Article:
As concurrency increases, AWS keeps increasing the amount of “warmed” lambdas that are able to handle your traffic but not for too long if you don’t use it.

So if you have an API that doesn’t get used too often, without reserved concurrency you can sometimes experience an increase of response time which is a new lambda booting up to handle your current currency demand.

How to fix it?

If you are managing just lambda functions or using the serverless framework, you can fix it with “reserved concurrency”. It’s an option available on your lambda configuration and AWS will make sure all lambda calls go through “warmed” lambdas. Reserved concurrency is charged extra.

If you are managing APIs (using Up), this is where it gets tricky:

When Lambda allocates an instance of your function, the runtime loads your function’s code and runs initialization code that you define outside of the handler. If your code and dependencies are large, or you create SDK clients during initialization, this process can take some time.

This means that since the Up owns the handler, only the handler gets “warmed up” and the function doesn’t really initialize so you have a few options:

  1. If you have a monitoring tool like Apex Ping, you can configure it to ping your API and keep it warm for you.
  2. If you need a specific amount of concurrency, you can either write a code that concurrently “pings” your API every X minutes. It will keep X containers running for you and ready to handle the traffic. If you don’t want to do that… using Up Pro, you can configure the concurrency you need and it will keep it warm for you. Up Active Warming is billed normally without paying extra.
  3. If having cold starts is not an issue but you just want to reduce the cold start time, using a combination of reserved concurrency and increasing the amount of memory of your lambda can reduce your cold start in half or more.

Blowing up Database Connections

Lambdas are designed to handle one call at once, isolated, so no concurrency in between calls. It means that if you call a lambda function twice in parallel it will spawn two different lambdas and handle them independently. If you call it again it means you have two warmed lambda on the “pool” and one of them will be “re-used” without creating another one (no cold starts). It means that if your environment has crazy levels of concurrency like 1000 API calls at the same time it means that you might have 1000 clients connected to your database just to handle 1000 API calls. Not good. If you misconfigured your connection pool with like, 10 connections per lambda you would have 10k database connections at once. (╯°□°)╯︵ ┻━┻.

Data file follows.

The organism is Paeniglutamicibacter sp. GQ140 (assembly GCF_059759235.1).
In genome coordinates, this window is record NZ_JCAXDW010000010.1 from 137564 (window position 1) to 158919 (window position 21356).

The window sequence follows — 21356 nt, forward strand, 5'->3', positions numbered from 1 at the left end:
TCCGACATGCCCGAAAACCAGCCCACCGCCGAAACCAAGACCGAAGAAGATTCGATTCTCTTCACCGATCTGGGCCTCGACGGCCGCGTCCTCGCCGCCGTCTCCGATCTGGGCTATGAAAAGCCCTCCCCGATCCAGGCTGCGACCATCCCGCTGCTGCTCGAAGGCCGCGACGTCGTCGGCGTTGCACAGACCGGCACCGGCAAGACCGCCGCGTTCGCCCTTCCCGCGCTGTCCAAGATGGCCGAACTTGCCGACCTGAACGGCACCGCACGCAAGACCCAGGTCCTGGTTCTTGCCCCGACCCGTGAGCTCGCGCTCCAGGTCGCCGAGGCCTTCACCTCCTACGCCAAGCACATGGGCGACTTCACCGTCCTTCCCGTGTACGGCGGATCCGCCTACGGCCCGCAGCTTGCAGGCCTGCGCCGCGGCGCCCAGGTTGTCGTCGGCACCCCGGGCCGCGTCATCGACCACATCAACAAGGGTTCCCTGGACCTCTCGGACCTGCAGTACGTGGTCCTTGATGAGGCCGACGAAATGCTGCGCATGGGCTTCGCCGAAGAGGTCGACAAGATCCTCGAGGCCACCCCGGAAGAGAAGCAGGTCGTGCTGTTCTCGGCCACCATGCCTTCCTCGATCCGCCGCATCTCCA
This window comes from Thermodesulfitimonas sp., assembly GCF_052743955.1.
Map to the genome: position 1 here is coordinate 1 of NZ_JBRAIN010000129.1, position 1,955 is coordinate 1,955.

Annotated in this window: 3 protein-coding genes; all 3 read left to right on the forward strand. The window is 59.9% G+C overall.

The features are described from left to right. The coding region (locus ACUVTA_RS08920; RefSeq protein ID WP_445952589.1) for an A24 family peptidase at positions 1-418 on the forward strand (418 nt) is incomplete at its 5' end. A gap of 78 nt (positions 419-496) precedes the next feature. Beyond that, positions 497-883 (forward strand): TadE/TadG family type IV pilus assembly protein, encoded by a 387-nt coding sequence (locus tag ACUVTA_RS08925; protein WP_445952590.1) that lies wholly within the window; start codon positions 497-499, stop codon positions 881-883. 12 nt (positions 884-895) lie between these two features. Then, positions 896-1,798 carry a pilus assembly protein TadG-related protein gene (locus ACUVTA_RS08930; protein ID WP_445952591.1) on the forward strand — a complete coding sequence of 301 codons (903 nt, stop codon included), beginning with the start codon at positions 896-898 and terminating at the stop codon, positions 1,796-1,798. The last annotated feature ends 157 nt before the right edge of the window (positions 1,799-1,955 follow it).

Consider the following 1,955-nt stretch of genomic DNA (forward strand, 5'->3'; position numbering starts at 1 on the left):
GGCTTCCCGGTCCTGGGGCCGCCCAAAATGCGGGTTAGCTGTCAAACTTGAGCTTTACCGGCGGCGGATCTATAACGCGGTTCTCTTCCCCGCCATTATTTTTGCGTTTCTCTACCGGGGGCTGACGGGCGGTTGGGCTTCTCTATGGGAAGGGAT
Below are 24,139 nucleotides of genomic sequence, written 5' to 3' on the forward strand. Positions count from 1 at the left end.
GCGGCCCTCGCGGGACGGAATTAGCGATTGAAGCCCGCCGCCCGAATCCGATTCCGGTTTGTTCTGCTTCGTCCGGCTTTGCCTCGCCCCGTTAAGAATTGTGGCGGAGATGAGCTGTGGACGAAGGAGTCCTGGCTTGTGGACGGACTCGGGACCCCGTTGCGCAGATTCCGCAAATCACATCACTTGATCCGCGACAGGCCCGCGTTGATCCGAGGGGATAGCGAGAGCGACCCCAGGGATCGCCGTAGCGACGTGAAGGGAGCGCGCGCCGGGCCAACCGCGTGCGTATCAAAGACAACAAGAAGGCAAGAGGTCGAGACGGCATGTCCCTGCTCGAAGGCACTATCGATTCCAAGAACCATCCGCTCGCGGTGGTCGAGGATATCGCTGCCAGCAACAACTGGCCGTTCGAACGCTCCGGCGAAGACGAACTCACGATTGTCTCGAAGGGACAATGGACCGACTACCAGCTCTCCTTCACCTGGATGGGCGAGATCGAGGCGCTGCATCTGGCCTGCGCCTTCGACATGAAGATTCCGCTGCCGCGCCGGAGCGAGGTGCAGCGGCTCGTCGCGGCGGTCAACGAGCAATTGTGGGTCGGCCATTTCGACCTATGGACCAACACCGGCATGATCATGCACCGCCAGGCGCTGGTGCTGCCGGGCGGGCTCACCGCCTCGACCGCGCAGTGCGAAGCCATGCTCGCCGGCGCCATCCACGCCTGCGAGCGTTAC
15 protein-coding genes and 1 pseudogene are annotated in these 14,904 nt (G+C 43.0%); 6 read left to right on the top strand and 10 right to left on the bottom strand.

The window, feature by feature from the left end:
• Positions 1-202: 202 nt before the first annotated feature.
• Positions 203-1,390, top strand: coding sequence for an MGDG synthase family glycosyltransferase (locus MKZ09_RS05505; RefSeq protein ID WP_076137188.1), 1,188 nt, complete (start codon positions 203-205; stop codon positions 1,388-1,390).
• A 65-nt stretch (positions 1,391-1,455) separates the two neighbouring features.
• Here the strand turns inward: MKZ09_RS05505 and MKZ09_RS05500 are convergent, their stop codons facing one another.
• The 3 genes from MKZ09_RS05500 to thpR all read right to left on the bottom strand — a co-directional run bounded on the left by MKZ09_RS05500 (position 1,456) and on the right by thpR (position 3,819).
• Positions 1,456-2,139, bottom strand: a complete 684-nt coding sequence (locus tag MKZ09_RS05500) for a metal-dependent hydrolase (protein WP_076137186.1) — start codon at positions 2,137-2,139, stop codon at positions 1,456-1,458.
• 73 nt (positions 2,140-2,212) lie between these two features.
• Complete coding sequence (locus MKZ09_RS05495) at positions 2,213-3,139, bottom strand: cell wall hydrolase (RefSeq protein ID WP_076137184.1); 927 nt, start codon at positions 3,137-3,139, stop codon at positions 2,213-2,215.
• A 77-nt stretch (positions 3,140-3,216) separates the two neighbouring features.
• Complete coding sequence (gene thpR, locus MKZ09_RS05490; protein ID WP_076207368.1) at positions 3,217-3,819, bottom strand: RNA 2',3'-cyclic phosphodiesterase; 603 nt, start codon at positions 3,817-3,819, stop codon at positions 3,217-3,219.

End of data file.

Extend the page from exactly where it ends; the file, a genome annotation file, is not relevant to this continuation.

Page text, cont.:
How to fix it?

Serverless Databases: If you can, use a serverless database like DynamoDB it will work just fine because you don’t keep active connections to your DynamoDB.

Amazon RDS Proxy: If a serverless database is not an option, AWS offers you an RDS Proxy which you can configure directly from the AWS console. https://aws.amazon.com/blogs/compute/using-amazon-rds-proxy-with-aws-lambda/. It means that this proxy will manage the connection pool for you without creating tons of new ones on your database as concurrency increases.

Performance Issues

One thing that isn’t obvious at first is: You can’t configure the amount of CPU allocated to your Lambda function it’s all about getting the right memory settings for your use-case.

When you scale up the amount of memory your lambda needs, it also increases the amount of CPU, networking performance, and so on. It means that your Lambda might be ok memory-wise, but could have its performance drastically improved by just increasing the amount of memory allocated to it.

If you think that the reason why you are having performance issues is code-related, you can set up X-Ray for your lambda function and identify the bottleneck.

Native Binaries

All Lambdas Runtimes are built on top of the Amazon Linux Images. This means that, if your project uses native binaries, once they get compiled on your local machine they might not be compatible with the Lambda Runtime which is based on the Amazon Linux AMIs.

If that’s your case, Docker is your friend. You can use a combination of Docker Compose + Amazon Linux images to build your dependencies before packaging and deploying your app.

Managing Secrets

At this moment, Lambda doesn’t natively support the injection of secrets as environment variables. If you are using Serverless Framework, all you can do at this point is adding them to Secrets Manager or Parameter Store and read them when your lambda boots up using any AWS SDK available. Make sure you do that outside of the function handler.

If you are using Up, you can just use the up env and it will be handled for you on a per-environment basis. (Under the hood, also managed via Secrets Manager).

Testing Locally

If you are using Up, it wouldn’t be a problem since you would just start your app normally. But if you are using Serverless Framework you can follow this in-depth tutorial from AWS teaching you how to simulate the lambda environment locally using SAM.

Wrap Up

As you can see, when used to solve the right problem, respecting the limitations of the environment, this is a very strong card to keep on your sleeve.

If you faced something different, comment bellow (づ ̄ ³ ̄)づ.